The focus has to be on the largest sector in the economy, services of all kinds.
The 2030 Inquiry process has produced excellent reports on Birmingham and Manchester.
The report is also tough-minded in recognizing what can be achieved by economic policy in closing the inequality gap in a society like Britain in which the distribution of human capital is so uneven.
Raising the minimum wage, which has been one of the success stories of recent policy, should be a priority. This will come at the expense of some low-paid, low-productivity jobs. But that is no objection. It should be an announced aim of policy to shift the economy up the value-added scale. In this process some sectors will be winners and some will be losers. This should be welcomed even if it means that the cost of some services, notably restaurants and eating out, rise relative to other items in the consumption basket. Shifting the supply and demand side of the economy go hand in hand. It is only by doing both that you can achieve a rebalancing of the economy.
To drive this process:
‘Good Work Agreements’ should bring together workers and employers to solve knotty problems about the quality of work in their industry, setting minimum standards or ways of working to be adopted sector-wide. The first should be established in social care where a predominately female (77 per cent) workforce is often illegally underpaid, with warehousing and cleaning next in line.
But a better Britain cannot be built through the economy and the labour market alone. The problems of inequality and poverty are too severe to be addressed only by economic policy measures. For 20-30 percent of the population that are heavily dependent on benefits, improvement can only come with a comprehensive reform and redirection of the tax and benefit system to prioritize younger people and in particular low-income families with children and those struggling with disability.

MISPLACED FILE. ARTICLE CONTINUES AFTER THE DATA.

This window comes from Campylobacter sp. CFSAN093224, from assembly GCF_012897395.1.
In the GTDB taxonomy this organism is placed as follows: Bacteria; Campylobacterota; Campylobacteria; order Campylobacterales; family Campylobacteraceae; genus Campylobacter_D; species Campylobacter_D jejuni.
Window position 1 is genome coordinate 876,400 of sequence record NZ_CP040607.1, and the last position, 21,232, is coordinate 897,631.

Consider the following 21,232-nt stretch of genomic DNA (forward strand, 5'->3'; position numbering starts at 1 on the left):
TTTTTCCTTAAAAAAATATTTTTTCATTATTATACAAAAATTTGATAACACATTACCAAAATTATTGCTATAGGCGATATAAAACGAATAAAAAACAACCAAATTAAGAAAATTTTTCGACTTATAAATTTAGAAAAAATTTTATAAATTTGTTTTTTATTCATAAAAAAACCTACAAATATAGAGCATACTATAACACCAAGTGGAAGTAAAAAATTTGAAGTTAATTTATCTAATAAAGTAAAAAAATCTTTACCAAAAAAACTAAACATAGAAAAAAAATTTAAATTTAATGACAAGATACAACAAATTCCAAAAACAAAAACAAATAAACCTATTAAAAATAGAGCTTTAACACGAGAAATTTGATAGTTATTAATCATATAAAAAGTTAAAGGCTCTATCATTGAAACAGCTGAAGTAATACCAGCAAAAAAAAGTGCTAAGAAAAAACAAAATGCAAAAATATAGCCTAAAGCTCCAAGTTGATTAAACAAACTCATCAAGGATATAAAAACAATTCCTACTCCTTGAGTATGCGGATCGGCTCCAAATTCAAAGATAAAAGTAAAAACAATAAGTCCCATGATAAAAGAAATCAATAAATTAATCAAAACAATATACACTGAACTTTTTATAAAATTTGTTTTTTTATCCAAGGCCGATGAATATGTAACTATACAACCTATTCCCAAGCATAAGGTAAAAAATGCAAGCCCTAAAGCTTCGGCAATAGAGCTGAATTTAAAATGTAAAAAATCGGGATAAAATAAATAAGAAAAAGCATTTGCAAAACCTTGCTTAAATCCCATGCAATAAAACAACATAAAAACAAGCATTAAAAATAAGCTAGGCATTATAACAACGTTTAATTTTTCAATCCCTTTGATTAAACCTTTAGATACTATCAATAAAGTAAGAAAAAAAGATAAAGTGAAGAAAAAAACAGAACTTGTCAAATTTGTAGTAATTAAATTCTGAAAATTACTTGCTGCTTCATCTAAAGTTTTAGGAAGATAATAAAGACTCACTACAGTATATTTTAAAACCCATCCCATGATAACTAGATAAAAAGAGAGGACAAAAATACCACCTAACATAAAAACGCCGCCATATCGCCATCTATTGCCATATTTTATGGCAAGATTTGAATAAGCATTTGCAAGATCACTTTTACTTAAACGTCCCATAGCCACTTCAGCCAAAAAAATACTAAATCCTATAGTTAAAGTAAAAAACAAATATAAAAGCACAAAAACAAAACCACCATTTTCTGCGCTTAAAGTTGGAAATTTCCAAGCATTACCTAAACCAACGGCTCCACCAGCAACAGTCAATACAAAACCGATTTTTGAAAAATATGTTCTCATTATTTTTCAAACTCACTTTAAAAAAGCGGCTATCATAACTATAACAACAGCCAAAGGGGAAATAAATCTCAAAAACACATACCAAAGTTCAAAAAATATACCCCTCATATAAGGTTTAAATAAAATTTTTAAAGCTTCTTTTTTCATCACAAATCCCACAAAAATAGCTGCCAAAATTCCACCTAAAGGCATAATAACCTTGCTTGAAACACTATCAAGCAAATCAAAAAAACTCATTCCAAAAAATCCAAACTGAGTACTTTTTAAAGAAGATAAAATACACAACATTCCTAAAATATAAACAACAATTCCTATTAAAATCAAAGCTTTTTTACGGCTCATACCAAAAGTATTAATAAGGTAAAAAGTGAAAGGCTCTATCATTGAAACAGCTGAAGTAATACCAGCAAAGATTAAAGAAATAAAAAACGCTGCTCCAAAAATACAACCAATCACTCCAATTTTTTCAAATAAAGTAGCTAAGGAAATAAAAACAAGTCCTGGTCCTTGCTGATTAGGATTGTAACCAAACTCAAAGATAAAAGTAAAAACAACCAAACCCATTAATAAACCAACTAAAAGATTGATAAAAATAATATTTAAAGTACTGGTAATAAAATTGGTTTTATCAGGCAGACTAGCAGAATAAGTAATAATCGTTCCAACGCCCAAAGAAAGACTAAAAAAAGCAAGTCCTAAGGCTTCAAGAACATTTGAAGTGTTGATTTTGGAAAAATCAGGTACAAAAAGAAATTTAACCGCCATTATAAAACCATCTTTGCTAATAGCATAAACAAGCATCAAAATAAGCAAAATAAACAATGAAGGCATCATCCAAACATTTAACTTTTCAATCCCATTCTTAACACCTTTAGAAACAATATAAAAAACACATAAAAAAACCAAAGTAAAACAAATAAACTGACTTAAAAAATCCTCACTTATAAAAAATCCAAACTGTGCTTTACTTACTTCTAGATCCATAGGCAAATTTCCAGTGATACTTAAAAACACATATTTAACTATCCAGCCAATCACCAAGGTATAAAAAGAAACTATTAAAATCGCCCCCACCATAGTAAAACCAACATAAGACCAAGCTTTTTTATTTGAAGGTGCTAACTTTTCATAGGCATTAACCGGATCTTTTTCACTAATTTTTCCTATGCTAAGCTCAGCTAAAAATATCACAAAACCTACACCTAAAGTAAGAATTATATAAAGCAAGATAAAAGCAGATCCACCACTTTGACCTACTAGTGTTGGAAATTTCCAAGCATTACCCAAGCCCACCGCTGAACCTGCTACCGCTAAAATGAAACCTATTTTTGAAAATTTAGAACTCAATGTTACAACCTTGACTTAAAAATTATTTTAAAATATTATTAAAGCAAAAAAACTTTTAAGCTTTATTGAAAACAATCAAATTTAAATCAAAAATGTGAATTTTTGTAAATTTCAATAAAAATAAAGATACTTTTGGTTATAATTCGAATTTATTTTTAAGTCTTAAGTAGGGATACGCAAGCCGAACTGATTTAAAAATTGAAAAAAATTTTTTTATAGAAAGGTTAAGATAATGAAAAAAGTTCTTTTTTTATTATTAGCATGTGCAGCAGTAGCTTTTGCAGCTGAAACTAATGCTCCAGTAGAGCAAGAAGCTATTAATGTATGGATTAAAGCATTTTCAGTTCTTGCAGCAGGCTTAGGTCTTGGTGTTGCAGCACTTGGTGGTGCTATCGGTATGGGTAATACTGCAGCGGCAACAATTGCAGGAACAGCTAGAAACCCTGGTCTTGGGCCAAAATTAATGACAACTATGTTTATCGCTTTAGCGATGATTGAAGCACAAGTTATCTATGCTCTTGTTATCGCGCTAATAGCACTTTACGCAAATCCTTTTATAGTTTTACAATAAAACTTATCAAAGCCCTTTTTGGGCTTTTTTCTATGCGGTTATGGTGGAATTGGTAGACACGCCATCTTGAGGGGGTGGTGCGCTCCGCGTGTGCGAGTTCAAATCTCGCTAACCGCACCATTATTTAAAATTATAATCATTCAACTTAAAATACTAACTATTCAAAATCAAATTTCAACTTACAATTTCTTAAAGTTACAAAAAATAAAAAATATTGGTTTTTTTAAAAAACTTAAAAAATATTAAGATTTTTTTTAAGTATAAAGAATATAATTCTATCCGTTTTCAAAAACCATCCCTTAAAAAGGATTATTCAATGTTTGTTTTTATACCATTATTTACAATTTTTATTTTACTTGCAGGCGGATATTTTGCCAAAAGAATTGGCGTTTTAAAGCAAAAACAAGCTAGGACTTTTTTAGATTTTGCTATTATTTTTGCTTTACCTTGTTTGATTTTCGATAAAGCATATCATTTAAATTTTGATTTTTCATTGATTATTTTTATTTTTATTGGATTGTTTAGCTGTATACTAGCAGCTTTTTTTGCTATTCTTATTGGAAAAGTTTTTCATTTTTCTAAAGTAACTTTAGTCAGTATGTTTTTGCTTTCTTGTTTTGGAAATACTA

All in all what is required is a major realignment of economic and social policy and this begs the question: how is the coalition for change to be fashioned?
This is where a report like the Resolution Foundation Enquiry reaches its limit. It must after all pretend to speak to the British polity as a whole. This is one of the responsibilities of centrist reformism. We have to extend the benefit of the doubt to all constituencies. In Britain right now this is particularly onerous.
The report’s authors must pretend to take the current Tory government seriously, even though any fair minded person must start from the conclusion that they and their predecessors are responsible for much of the mess the country is in and no better future for Britain can be built so long as they remain in power.
Whether or not a much better future can be expected from a Labour government is an open question. Starmer and his clique seem bent on betraying most things an intelligent progressive politics in Britain should be proud to stand for. But beyond their miserably impoverished and unimaginative vision there are parts of the Labour coalition that do back and do need a serious policy of reform. Let us hope that they gain the upper hand and that the leaderships posturing turns out to be a misguided and cynical attempt to appeal to “Middle England”.
In the mean time, the Economy 2030 Inquiry is an insightful and constructive response to Britain’s predicament.